Among them, the observation conducted by a team with the Hard X-ray Modulation Telescope (dubbed “Insight” and here later referred to as Insight-HXMT), an astronomical satellite of China, has offered data of the best quality from an unprecedented broad energy range for wavelengths of X-rays, as well as very accurate localization of the source. For the very first time, it unambiguously identified an X-ray burst from SGR J1935+2154 as the counterpart of FRB 200428, demonstrating that at least some FRBs are produced by magnetars.

Two space observatories, the Neil Gehrels Swift Observatory and the Fermi Gamma-ray Space Telescope first detected some bursts – in X- and gamma-ray bands – from SGR J1935+2154 on April 27, 2020. The source fell into the view of ground-based telescopes located in the Western Hemisphere the following day, and two radio telescopes, namely the Canadian Hydrogen Intensity Mapping Experiment (CHIME) and the Survey for Transient Astronomical Radio Emission 2 (STARE2) in the United States, detected a radio burst from the same direction as the magnetar SGR J1935+2154. The burst was later named as FRB 200428 after the date it was detected.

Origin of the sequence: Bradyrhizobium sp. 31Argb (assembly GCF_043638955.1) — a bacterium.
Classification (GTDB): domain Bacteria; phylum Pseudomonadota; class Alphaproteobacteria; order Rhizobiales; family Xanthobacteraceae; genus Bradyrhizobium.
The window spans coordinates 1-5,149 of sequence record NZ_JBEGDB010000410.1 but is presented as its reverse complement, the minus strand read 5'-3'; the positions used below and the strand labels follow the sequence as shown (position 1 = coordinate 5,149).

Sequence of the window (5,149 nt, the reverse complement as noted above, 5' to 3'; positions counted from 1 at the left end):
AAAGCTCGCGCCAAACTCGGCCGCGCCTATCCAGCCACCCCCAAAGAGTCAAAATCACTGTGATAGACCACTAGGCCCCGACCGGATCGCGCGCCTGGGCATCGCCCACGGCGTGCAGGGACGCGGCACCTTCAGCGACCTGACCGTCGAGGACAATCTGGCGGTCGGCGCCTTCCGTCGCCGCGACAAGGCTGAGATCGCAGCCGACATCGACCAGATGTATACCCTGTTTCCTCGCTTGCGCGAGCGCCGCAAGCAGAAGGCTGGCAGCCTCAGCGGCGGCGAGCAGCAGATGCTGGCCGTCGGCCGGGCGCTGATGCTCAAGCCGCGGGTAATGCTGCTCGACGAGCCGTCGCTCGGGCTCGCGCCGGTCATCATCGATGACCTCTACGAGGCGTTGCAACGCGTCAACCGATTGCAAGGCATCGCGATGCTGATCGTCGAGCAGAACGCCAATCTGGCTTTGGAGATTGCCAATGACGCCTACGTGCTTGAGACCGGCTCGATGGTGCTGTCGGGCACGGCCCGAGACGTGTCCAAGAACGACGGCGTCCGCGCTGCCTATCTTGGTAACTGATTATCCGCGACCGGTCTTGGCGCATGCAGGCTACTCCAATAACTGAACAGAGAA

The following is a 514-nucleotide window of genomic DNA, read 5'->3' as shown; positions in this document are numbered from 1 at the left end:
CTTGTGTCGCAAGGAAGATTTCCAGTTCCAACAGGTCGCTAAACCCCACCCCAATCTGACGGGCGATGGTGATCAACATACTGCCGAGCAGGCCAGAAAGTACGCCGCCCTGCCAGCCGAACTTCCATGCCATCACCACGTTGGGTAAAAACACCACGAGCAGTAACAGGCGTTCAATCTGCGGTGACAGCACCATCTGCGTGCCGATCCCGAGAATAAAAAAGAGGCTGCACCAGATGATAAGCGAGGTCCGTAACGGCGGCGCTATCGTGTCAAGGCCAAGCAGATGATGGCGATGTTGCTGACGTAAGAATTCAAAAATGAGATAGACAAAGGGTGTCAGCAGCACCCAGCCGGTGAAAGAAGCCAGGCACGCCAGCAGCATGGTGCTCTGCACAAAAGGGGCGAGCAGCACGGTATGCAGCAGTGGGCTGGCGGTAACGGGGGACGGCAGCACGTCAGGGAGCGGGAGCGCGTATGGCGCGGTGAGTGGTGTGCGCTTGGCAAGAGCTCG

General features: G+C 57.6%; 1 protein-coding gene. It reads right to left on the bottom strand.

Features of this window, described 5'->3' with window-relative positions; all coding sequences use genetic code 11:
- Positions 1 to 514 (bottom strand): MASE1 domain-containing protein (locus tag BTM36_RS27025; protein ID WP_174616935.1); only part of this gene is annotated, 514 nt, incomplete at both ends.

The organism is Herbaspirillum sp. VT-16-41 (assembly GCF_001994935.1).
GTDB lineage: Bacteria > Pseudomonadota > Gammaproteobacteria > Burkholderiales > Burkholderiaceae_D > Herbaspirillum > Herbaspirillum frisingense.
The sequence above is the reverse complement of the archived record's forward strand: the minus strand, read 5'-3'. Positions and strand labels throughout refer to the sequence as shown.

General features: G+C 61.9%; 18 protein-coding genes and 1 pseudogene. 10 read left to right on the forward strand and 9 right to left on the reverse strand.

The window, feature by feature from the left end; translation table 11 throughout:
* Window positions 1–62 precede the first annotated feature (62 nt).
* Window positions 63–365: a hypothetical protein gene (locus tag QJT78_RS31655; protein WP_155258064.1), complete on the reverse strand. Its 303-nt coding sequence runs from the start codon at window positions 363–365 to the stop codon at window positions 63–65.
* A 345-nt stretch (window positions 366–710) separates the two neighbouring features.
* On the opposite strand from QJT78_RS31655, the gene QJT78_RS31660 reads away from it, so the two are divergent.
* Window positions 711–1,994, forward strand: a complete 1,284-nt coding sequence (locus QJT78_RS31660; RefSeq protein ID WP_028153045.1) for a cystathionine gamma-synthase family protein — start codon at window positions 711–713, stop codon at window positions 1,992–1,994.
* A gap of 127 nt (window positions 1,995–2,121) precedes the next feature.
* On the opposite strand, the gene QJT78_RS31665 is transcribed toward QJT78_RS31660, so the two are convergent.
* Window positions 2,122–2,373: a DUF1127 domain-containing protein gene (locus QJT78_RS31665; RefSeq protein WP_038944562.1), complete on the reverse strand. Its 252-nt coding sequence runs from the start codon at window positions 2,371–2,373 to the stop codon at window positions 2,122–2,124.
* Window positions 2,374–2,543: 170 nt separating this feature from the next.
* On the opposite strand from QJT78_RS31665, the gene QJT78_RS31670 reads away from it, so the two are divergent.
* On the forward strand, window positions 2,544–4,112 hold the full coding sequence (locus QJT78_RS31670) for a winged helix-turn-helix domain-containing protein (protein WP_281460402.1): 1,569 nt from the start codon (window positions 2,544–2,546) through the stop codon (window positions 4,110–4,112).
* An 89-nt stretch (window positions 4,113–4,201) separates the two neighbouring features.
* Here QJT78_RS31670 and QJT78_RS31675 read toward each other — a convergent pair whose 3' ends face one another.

During the outburst of FRB 200428, several space observatories reported the reception of an X-ray burst from SGR J1935+2154, including the European Space Agency’s International Gamma-Ray Astrophysics Laboratory (INTEGRAL) space telescope, the Italian Astro-rivelatore Gamma a Immagini LEggero (AGILE) satellite, Russia’s Konus detector aboard NASA’s Wind spacecraft and, Insight-HXMT.

Targeting on the same object SGR J1935+2154, part of the results got published in Nature last November, immediately triggering a new wave of hot debate on physical mechanisms of FRBs. The Insight-HXMT team, led by Prof. ZHANG Shuangnan from the Institute of High Energy Physics (IHEP), Chinese Academy of Science (CAS), finally published their results in Nature Astronomy at sharp 12 am (GMT+8) on February 19, 2021. With the long-awaited direct observational evidence, the team identified the magnetar SGR J1935+2154 as the counterpart of FRB200428, finally unveiling the sender of this cosmic “telegram”.

Highlighted in the lightcurve recorded by the Insight-HXMT team are two steep peaks separated by an interval of arrival time measuring about 34 milliseconds; this twin sub-burst is broadly consistent with the 29 milliseconds interval between the two narrow peaks in FRB200428 as recorded by the teams working with CHIME and STARE 2. Moreover, the apparent time delay between the X-ray signals recorded by the Insight-HXMT and the radio peaks captured by CHIME and STARE2 is also in excellent agreement with the dispersion delay predicted by theoretical calculation.